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EDITORIAL – Health tourism: Just what the doctor ordered

As word continues to spread about Cayman’s excellent healthcare and wellness network, we expect many more health and wellness visitors will find their way here – bringing significant financial and reputational benefits.
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Alva Suckoo steps down as deputy opposition leader

Newlands MLA Alva Suckoo has stepped down as deputy leader of the official Opposition. Suckoo confirmed his resignation Friday, saying he would remain part of the Opposition group.
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Nations unite for Red Sky at Night

Red Sky at Night returned to the F.J. Harquail Cultural Centre Saturday for an evening of arts, culture and celebration of Cayman’s creative community.
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Journalist shares story of strength and survival

Ten years ago, Canadian journalist Amanda Lindhout was abducted and held captive by insurgents in Somalia for 460 days in an effort to extort ransom money.
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New helicopter plugs national security gaps

A new $9 million, state-of-the-art helicopter will help ensure the national security of the Cayman Islands, according to police commissioner Derek Byrne.
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Cayman goes down to rising Montserrat

A tenacious Cayman Islands side put up a strong fight before going down 2-1 to Montserrat in front of a packed house at Ed Bush stadium in West Bay on Friday.
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Bryan seeks full Caymanian leadership

Should all leadership positions in Cayman be reserved for sons of the soil? George Town Central legislator thinks so.
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Health City reaches out to Cayman student body

The next generation of Cayman health professionals may come from the local student population.
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Thousands donate to Meals on Wheels

Thousands of residents took part in Meals on Wheels ‘¢hange for Change Coin Drive’ over the weekend to raise money to feed housebound and disabled seniors throughout Cayman.
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Manslaughter sentencing adjourned for psychiatric report

Justice Timothy Owen adjourned sentencing in Grand Court on Friday for Waylon Timothy Rivers, 20, who pleaded guilty earlier in the week to a charge of manslaughter.
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Police identify man killed in Brac hit-and-run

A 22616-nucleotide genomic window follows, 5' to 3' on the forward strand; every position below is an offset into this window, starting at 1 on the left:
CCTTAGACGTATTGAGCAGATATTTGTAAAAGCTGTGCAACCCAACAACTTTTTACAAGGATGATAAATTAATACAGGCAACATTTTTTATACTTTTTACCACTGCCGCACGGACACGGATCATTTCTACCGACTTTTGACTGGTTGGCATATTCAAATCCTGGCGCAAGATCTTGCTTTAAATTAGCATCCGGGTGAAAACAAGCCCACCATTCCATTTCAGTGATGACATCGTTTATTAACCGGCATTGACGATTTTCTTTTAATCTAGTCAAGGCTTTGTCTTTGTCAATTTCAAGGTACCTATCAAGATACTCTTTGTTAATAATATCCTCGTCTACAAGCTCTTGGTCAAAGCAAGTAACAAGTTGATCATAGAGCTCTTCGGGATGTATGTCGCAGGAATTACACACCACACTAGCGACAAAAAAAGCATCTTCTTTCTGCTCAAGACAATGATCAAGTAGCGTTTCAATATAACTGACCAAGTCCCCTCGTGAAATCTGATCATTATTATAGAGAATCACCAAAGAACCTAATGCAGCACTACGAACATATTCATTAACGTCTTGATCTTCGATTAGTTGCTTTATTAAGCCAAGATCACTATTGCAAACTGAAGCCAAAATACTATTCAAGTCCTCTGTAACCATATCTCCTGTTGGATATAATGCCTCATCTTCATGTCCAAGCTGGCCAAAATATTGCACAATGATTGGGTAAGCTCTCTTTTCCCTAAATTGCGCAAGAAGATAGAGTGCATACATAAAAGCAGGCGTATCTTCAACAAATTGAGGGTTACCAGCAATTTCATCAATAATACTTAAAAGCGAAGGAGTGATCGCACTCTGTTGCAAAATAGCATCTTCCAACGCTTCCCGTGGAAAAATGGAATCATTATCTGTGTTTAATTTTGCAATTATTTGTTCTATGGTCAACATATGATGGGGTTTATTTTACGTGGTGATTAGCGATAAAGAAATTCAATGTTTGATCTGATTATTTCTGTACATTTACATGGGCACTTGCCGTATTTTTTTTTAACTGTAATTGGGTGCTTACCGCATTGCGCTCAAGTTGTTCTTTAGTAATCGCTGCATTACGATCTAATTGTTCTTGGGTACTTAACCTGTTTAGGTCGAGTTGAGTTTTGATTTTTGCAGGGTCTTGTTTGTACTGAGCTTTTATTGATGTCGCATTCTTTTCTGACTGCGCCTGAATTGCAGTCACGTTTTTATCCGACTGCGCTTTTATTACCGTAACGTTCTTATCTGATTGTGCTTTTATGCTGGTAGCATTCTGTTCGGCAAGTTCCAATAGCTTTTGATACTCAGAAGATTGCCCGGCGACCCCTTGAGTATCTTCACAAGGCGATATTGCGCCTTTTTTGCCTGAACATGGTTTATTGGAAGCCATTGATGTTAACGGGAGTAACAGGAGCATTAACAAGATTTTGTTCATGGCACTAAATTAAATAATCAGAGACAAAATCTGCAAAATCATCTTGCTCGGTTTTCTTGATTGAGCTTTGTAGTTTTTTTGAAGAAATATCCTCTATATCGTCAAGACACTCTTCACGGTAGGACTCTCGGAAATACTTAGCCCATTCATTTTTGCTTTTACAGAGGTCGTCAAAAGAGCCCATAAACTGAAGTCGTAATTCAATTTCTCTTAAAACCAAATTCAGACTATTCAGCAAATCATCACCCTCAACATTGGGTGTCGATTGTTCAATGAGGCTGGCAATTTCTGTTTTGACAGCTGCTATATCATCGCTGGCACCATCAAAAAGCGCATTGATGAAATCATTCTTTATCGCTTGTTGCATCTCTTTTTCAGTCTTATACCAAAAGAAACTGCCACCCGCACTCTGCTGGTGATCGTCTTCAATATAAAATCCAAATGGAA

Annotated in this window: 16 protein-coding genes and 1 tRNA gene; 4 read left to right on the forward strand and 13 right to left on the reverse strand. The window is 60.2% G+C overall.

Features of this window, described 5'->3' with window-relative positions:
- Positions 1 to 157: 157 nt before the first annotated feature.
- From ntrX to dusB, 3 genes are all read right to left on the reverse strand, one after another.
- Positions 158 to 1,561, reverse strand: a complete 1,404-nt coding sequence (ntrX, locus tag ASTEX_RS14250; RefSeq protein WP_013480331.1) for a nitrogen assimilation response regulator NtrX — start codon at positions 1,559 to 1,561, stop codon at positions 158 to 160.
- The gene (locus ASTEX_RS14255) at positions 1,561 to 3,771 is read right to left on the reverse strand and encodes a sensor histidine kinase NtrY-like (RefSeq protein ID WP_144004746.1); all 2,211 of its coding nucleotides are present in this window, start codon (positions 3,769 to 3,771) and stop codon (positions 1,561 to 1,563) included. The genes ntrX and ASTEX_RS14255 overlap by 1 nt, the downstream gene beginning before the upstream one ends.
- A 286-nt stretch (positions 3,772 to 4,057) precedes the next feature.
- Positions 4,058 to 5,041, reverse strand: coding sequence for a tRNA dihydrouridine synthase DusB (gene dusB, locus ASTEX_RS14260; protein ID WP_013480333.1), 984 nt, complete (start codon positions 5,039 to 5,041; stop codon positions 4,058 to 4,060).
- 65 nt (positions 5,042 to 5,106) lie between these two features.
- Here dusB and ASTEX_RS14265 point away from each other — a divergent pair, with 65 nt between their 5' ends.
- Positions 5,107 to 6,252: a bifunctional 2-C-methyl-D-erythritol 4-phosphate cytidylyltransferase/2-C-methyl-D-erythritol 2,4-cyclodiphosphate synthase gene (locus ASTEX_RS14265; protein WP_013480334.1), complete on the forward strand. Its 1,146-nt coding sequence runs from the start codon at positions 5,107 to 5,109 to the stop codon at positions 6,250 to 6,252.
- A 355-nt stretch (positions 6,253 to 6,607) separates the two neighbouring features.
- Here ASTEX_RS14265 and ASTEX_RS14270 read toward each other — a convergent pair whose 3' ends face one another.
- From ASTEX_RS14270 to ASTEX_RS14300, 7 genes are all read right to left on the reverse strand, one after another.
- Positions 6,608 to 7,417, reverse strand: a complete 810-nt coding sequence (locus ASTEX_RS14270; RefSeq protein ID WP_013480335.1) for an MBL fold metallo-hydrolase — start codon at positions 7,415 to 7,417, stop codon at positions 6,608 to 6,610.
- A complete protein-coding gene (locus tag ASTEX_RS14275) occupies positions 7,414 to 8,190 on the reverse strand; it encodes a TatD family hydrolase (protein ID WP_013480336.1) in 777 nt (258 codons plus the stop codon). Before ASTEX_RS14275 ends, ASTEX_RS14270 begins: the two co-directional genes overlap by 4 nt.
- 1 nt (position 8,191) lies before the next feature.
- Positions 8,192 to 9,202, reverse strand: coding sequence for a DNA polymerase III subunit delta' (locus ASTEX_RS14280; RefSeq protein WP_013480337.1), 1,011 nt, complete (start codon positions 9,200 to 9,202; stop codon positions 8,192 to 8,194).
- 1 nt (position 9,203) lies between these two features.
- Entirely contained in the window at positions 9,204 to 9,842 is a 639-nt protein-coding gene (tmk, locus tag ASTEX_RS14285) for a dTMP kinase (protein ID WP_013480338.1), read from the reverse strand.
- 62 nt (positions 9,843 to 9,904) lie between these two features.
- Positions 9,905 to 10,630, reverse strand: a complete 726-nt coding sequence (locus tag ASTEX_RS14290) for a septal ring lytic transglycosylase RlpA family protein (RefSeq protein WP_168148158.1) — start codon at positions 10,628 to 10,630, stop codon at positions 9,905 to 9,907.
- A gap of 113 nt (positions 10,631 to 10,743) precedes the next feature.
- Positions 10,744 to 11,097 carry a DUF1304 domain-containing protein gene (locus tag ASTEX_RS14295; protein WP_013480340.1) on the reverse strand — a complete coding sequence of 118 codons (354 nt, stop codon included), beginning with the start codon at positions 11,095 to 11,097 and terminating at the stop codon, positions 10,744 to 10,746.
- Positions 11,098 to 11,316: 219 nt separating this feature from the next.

Police have confirmed the identity of the deceased in a suspected hit-and-run incident on Cayman Brac as 55-year-old Mitchell Marvin Ryan.
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Unwelcome

Unwelcome — Our editorial cartoon
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Flam: Here’s what a real meritocracy looks like

Meritocracy is a popular idea for structuring society, but whether committees are picking students to go to Yale or doling out coveted time on the Hubble Space Telescope to astronomers, it’s often nearly impossible in practice. Merit can be hard to measure - doable enough in tennis or swimming, but harder to define in art, science or college admissions.
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Man found dead in Brac in suspected hit-and-run

In a suspected hit-and-run, a man was found dead in the street early Friday morning on Watering Place Road in Cayman Brac, police reported.
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Protesters prevail as 10-storey hotel project rejected

Plans for a 10-storey business hotel at the “tranquil” north end of Seven Mile Beach have been rejected after an unprecedented number of objections to the proposal.
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EDITORIAL – Building trust in public boards

The Central Planning Authority, in particular, wields considerable power and influence. Appropriately, it has taken meaningful steps toward transparency in recent years, but as an Auditor General’s report released early this year also noted, the work is far from over.
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Suckerbox makes KAABOO Del Mar lineup

Suckerbox signed a contract for the Del Mar spot last week, but had to keep it a secret until the official announcement on Thursday, which turned into a busy day.
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Public invited to attend royal events

Government has released a schedule of public events that Prince Charles and his wife Camilla, the Duchess of Cornwall, will attend on Wednesday and Thursday.
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Dart tower plan sparks national debate

The idea of skyscrapers on Seven Mile Beach will be one of the options up for discussion as the Cayman Islands attempts to formulate a Development Plan for the future of the country.
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Superhero comes to Cayman to recharge

It’s part of the price of a lifetime of heavy gym work, the pumping of iron that turned Lou Ferrigno into a world champion bodybuilder and, ultimately, into The Incredible Hulk.
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May's Brexit deal begins to fade as pressure mounts

This could be the week that everything comes together on Brexit -- or everything falls apart.
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Harrowing scenes after Cyclone Idai with inland ocean visible from outer space

As many as "300 to 400" bodies line the banks of a road out of the city of Beira in Mozambique, according to an eyewitness account, and flood waters have formed an inland ocean that is visible from outer space.
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Bollywood superstar Deepika Padukone offers glimpse of upcoming acid attack film

An Indian movie based on the true story of an acid attack victim is set to hit screens next year, featuring Deepika Padukone, one of Bollywood's biggest stars.
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Pro-military party pulls ahead in Thailand's first post-coup elections